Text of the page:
Sunwing working to clear backlog of delayed flights after cyberattack

By Michael Ranger and Michelle Morton

Delays continue for Sunwing Airlines passengers after a cyberattack caused a system-wide failure earlier this week.

The network issue is affecting the boarding and check-in features and causing flight delays and long lines at Pearson Airport for a fifth straight day.

In a statement to CityNews on Thursday, the airline said 188 flights have been impacted by delays since the system issue started on Sunday.

As of Thursday afternoon, it said 153 of those flights have been completed, or are in progress, and is expecting to be back to normal operations by the weekend.

The airline is advising customers with flights scheduled over the next few days to check their flight status on for the latest information on departure times.

“We would like to extend our sincere gratitude to our customers for their patience this week as we work to get back to normal. This has been made possible thanks to the assistance of other carriers who we continue to sub-charter aircraft from, the dedication of our airline staff, including on-the-ground teams at airports, flight and cabin crew, along with our partners in destination.”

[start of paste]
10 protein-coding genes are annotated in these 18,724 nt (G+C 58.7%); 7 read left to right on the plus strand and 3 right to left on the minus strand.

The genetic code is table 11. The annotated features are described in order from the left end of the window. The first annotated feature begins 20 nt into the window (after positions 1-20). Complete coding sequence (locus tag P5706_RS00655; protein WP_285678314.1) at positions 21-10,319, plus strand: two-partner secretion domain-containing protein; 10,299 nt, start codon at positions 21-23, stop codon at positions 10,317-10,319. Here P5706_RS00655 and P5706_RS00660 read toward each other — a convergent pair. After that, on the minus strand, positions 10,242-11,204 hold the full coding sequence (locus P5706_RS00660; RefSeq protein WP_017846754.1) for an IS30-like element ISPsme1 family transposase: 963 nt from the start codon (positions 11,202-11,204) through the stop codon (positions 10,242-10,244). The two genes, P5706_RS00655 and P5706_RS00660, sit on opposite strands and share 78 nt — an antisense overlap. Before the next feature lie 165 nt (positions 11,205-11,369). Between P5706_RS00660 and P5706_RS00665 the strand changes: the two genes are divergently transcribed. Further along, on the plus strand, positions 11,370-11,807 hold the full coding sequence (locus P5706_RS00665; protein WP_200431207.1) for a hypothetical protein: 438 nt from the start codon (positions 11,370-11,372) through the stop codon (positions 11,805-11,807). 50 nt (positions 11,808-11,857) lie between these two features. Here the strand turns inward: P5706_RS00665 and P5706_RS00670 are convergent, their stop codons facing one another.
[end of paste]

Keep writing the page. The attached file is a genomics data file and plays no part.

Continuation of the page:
“Our third-party systems provider, Airline Choice, continues to work on resolving their system issue which was prompted by a compromise in their network,” it said.

To minimize service disruptions, it says Sunwing is continuing to manually process as many flights as possible.

Airline Choice confirmed to CityNews a data security event was the cause of the disruption to “a limited number of our computer systems,” and as a result, the company took certain systems offline.

“We also immediately launched an investigation to determine the nature and scope of the event. We are working diligently with third-party computer specialists to investigate the source of this disruption and confirm its impact on our systems.”

Passengers turn attention to compensation from Sunwing

Dozens of flights from Pearson to vacation destinations have been rescheduled since Sunday and passengers who have been hit with long delays are now turning their attention to compensation.

One passenger tells CityNews she’s already lost two days of her family’s vacation to the Dominican Republic because of the delays.

“We already looked into extending on the other end,” she says. “We’re lucky enough that we have taken a longer time off, but people have lost days of work and money.”

Some travellers say they’ve faced flight delays up to three days, which has cut into nearly half of their week-long vacation times in some cases.

Sunwing’s president says the company will be offering cash compensation to every passenger involved, varying on the length of delay.

CityNews has learned the airline changed its description from a large airline to a small one in January. The change means compensation could vary based on the date that passengers booked their trip.

Canada’s air passenger protection regulations state that anyone on a large airline who is delayed more than nine hours is due $1000. For a small airline, they are due $500.

An air passenger advocate says the hack was within the airline’s control and Sunwing is responsible for reimbursing customers.

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